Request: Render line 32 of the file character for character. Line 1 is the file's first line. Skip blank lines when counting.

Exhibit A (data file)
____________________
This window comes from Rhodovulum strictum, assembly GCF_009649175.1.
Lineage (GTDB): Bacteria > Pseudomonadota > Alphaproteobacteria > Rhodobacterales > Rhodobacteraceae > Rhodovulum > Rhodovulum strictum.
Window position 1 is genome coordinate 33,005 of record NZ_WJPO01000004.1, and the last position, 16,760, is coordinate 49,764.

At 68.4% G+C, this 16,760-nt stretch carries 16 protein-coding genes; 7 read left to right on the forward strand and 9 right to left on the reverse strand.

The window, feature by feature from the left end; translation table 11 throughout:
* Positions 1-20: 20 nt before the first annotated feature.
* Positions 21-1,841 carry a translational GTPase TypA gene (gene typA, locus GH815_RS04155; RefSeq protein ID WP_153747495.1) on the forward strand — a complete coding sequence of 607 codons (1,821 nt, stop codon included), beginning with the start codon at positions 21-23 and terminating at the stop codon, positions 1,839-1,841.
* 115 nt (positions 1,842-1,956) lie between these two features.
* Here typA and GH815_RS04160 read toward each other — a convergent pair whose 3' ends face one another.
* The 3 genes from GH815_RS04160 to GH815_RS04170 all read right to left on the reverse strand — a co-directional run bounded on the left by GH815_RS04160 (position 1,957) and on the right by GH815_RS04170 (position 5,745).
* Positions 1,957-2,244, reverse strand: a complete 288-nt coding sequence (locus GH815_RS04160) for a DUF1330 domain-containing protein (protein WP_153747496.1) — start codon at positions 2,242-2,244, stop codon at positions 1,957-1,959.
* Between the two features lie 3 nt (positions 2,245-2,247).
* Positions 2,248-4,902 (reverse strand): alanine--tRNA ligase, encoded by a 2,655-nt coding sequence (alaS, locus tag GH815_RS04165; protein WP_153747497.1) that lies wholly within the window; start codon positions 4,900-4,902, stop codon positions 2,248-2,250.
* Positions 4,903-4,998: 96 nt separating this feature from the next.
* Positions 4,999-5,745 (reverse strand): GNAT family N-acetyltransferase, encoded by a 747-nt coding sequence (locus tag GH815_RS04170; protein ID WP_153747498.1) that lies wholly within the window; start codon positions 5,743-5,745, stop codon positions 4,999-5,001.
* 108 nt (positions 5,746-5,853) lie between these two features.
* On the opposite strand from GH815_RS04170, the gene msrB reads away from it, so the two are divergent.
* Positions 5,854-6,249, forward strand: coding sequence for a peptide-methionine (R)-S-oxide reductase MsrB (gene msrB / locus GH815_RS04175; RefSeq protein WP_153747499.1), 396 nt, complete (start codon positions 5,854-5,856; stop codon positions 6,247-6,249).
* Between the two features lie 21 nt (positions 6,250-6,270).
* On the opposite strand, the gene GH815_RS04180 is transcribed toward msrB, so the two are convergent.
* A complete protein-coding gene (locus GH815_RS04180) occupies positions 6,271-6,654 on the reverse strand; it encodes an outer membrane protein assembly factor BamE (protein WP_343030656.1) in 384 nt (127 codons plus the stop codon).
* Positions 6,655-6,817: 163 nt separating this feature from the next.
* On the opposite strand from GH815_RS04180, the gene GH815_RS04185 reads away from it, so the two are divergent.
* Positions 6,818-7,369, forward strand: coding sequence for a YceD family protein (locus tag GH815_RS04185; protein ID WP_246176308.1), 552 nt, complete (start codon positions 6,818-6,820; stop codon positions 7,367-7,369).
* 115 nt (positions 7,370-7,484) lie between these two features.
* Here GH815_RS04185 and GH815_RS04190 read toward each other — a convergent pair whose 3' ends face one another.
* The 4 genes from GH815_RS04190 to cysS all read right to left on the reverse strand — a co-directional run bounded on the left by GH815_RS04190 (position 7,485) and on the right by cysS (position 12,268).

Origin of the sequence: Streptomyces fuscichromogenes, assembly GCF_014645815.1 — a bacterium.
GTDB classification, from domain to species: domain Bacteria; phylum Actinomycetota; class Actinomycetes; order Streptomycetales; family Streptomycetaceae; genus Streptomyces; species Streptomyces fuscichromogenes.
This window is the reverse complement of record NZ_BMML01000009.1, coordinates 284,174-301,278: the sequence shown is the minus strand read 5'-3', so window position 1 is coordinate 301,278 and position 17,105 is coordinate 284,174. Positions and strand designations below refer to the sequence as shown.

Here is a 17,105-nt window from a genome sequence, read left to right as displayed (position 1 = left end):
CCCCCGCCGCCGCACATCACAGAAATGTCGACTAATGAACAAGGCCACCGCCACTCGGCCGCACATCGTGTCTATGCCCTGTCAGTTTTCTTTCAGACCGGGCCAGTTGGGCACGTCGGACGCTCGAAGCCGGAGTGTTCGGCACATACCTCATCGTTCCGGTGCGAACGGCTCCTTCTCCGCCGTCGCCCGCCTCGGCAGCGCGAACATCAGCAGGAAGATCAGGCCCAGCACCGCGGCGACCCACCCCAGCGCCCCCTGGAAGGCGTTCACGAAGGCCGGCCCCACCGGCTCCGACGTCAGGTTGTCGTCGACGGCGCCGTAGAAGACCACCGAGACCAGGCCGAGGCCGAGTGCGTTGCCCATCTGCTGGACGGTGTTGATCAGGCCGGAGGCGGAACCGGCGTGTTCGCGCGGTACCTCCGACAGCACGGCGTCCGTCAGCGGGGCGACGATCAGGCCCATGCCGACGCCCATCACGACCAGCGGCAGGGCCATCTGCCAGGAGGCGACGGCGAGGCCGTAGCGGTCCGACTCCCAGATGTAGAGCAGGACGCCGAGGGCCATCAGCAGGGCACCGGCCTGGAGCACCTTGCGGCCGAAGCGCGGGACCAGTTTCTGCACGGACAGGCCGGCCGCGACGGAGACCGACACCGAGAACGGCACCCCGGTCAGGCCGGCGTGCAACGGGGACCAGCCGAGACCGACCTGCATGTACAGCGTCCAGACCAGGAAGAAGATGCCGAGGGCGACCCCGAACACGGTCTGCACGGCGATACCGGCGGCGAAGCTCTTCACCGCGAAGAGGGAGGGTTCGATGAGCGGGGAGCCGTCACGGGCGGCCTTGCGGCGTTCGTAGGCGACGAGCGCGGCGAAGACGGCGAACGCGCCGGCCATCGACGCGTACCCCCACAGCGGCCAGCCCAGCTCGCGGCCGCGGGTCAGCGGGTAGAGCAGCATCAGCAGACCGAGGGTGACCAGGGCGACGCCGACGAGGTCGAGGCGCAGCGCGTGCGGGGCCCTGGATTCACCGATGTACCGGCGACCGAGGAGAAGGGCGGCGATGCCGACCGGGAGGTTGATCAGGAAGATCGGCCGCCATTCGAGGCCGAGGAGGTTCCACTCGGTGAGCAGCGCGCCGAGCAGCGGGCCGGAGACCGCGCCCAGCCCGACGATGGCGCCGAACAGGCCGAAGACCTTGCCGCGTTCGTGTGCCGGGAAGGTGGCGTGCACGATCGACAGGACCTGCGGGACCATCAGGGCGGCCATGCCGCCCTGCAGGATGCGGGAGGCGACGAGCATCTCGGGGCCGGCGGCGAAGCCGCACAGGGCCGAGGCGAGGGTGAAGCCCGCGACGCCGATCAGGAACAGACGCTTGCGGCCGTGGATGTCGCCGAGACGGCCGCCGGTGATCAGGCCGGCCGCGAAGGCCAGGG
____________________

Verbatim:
CCCCCGCCGCCGCACATCACAGAAATGTCGACTAATGAACAAGGCCACCGCCACTCGGCCGCACATCGTGTCTATGCCCTGTCAGTTTTCTTTCAGACCGGGCCAGTTGGGCACGTCGGACGCTCGAAGCCGGAGTGTTCGGCACATACCTCATCGTTCCGGTGCGAACGGCTCCTTCTCCGCCGTCGCCCGCCTCGGCAGCGCGAACATCAGCAGGAAGATCAGGCCCAGCACCGCGGCGACCCACCCCAGCGCCCCCTGGAAGGCGTTCACGAAGGCCGGCCCCACCGGCTCCGACGTCAGGTTGTCGTCGACGGCGCCGTAGAAGACCACCGAGACCAGGCCGAGGCCGAGTGCGTTGCCCATCTGCTGGACGGTGTTGATCAGGCCGGAGGCGGAACCGGCGTGTTCGCGCGGTACCTCCGACAGCACGGCGTCCGTCAGCGGGGCGACGATCAGGCCCATGCCGACGCCCATCACGACCAGCGGCAGGGCCATCTGCCAGGAGGCGACGGCGAGGCCGTAGCGGTCCGACTCCCAGATGTAGAGCAGGACGCCGAGGGCCATCAGCAGGGCACCGGCCTGGAGCACCTTGCGGCCGAAGCGCGGGACCAGTTTCTGCACGGACAGGCCGGCCGCGACGGAGACCGACACCGAGAACGGCACCCCGGTCAGGCCGGCGTGCAACGGGGACCAGCCGAGACCGACCTGCATGTACAGCGTCCAGACCAGGAAGAAGATGCCGAGGGCGACCCCGAACACGGTCTGCACGGCGATACCGGCGGCGAAGCTCTTCACCGCGAAGAGGGAGGGTTCGATGAGCGGGGAGCCGTCACGGGCGGCCTTGCGGCGTTCGTAGGCGACGAGCGCGGCGAAGACGGCGAACGCGCCGGCCATCGACGCGTACCCCCACAGCGGCCAGCCCAGCTCGCGGCCGCGGGTCAGCGGGTAGAGCAGCATCAGCAGACCGAGGGTGACCAGGGCGACGCCGACGAGGTCGAGGCGCAGCGCGTGCGGGGCCCTGGATTCACCGATGTACCGGCGACCGAGGAGAAGGGCGGCGATGCCGACCGGGAGGTTGATCAGGAAGATCGGCCGCCATTCGAGGCCGAGGAGGTTCCACTCGGTGAGCAGCGCGCCGAGCAGCGGGCCGGAGACCGCGCCCAGCCCGACGATGGCGCCGAACAGGCCGAAGACCTTGCCGCGTTCGTGTGCCGGGAAGGTGGCGTGCACGATCGACAGGACCTGCGGGACCATCAGGGCGGCCATGCCGCCCTGCAGGATGCGGGAGGCGACGAGCATCTCGGGGCCGGCGGCGAAGCCGCACAGGGCCGAGGCGAGGGTGAAGCCCGCGACGCCGATCAGGAACAGACGCTTGCGGCCGTGGATGTCGCCGAGACGGCCGCCGGTGATCAGGCCGGCCGCGAAGGCCAGGG